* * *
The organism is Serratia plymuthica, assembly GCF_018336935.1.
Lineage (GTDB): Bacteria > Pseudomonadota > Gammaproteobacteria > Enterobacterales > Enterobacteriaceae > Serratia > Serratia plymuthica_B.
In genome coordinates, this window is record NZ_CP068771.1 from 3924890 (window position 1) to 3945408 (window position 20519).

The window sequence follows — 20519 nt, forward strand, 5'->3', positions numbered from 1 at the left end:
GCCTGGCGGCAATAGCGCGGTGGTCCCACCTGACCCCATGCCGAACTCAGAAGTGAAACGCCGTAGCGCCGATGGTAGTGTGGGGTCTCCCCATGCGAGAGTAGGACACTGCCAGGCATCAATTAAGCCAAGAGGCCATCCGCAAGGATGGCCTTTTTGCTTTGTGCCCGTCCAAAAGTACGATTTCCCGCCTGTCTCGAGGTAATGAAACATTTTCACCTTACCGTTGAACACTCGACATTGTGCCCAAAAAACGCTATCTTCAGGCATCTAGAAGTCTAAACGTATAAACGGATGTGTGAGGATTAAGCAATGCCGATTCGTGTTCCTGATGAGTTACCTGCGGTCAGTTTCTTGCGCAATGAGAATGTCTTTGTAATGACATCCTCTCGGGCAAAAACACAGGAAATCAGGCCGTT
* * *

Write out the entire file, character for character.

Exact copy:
The organism is Serratia plymuthica, assembly GCF_018336935.1.
Lineage (GTDB): Bacteria > Pseudomonadota > Gammaproteobacteria > Enterobacterales > Enterobacteriaceae > Serratia > Serratia plymuthica_B.
In genome coordinates, this window is record NZ_CP068771.1 from 3924890 (window position 1) to 3945408 (window position 20519).

The window sequence follows — 20519 nt, forward strand, 5'->3', positions numbered from 1 at the left end:
GCCTGGCGGCAATAGCGCGGTGGTCCCACCTGACCCCATGCCGAACTCAGAAGTGAAACGCCGTAGCGCCGATGGTAGTGTGGGGTCTCCCCATGCGAGAGTAGGACACTGCCAGGCATCAATTAAGCCAAGAGGCCATCCGCAAGGATGGCCTTTTTGCTTTGTGCCCGTCCAAAAGTACGATTTCCCGCCTGTCTCGAGGTAATGAAACATTTTCACCTTACCGTTGAACACTCGACATTGTGCCCAAAAAACGCTATCTTCAGGCATCTAGAAGTCTAAACGTATAAACGGATGTGTGAGGATTAAGCAATGCCGATTCGTGTTCCTGATGAGTTACCTGCGGTCAGTTTCTTGCGCAATGAGAATGTCTTTGTAATGACATCCTCTCGGGCAAAAACACAGGAAATCAGGCCGTT